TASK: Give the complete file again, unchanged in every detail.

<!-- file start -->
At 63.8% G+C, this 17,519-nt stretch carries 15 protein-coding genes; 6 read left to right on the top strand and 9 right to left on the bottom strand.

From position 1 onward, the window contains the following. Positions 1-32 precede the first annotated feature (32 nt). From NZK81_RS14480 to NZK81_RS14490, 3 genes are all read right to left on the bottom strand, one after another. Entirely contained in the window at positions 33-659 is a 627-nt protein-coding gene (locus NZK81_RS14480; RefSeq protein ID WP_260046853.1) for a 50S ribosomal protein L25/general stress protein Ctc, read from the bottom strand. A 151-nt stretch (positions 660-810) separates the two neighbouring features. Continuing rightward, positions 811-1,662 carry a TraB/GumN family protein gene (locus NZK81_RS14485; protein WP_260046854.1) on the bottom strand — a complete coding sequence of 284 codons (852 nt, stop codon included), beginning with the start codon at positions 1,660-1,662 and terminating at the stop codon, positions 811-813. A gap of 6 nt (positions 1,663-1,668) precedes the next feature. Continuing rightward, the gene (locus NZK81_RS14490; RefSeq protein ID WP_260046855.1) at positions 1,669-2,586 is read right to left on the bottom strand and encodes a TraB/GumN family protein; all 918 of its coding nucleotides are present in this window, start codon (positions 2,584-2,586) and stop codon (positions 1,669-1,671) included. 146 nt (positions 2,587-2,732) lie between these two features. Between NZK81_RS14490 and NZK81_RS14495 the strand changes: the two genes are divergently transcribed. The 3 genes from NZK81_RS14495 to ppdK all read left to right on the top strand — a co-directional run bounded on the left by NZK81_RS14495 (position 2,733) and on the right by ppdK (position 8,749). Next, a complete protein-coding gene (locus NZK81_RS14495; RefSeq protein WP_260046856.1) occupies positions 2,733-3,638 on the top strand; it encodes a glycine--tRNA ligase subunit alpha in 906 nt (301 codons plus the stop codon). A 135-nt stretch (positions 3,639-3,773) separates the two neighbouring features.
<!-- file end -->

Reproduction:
At 63.8% G+C, this 17,519-nt stretch carries 15 protein-coding genes; 6 read left to right on the top strand and 9 right to left on the bottom strand.

From position 1 onward, the window contains the following. Positions 1-32 precede the first annotated feature (32 nt). From NZK81_RS14480 to NZK81_RS14490, 3 genes are all read right to left on the bottom strand, one after another. Entirely contained in the window at positions 33-659 is a 627-nt protein-coding gene (locus NZK81_RS14480; RefSeq protein ID WP_260046853.1) for a 50S ribosomal protein L25/general stress protein Ctc, read from the bottom strand. A 151-nt stretch (positions 660-810) separates the two neighbouring features. Continuing rightward, positions 811-1,662 carry a TraB/GumN family protein gene (locus NZK81_RS14485; protein WP_260046854.1) on the bottom strand — a complete coding sequence of 284 codons (852 nt, stop codon included), beginning with the start codon at positions 1,660-1,662 and terminating at the stop codon, positions 811-813. A gap of 6 nt (positions 1,663-1,668) precedes the next feature. Continuing rightward, the gene (locus NZK81_RS14490; RefSeq protein ID WP_260046855.1) at positions 1,669-2,586 is read right to left on the bottom strand and encodes a TraB/GumN family protein; all 918 of its coding nucleotides are present in this window, start codon (positions 2,584-2,586) and stop codon (positions 1,669-1,671) included. 146 nt (positions 2,587-2,732) lie between these two features. Between NZK81_RS14490 and NZK81_RS14495 the strand changes: the two genes are divergently transcribed. The 3 genes from NZK81_RS14495 to ppdK all read left to right on the top strand — a co-directional run bounded on the left by NZK81_RS14495 (position 2,733) and on the right by ppdK (position 8,749). Next, a complete protein-coding gene (locus NZK81_RS14495; RefSeq protein WP_260046856.1) occupies positions 2,733-3,638 on the top strand; it encodes a glycine--tRNA ligase subunit alpha in 906 nt (301 codons plus the stop codon). A 135-nt stretch (positions 3,639-3,773) separates the two neighbouring features.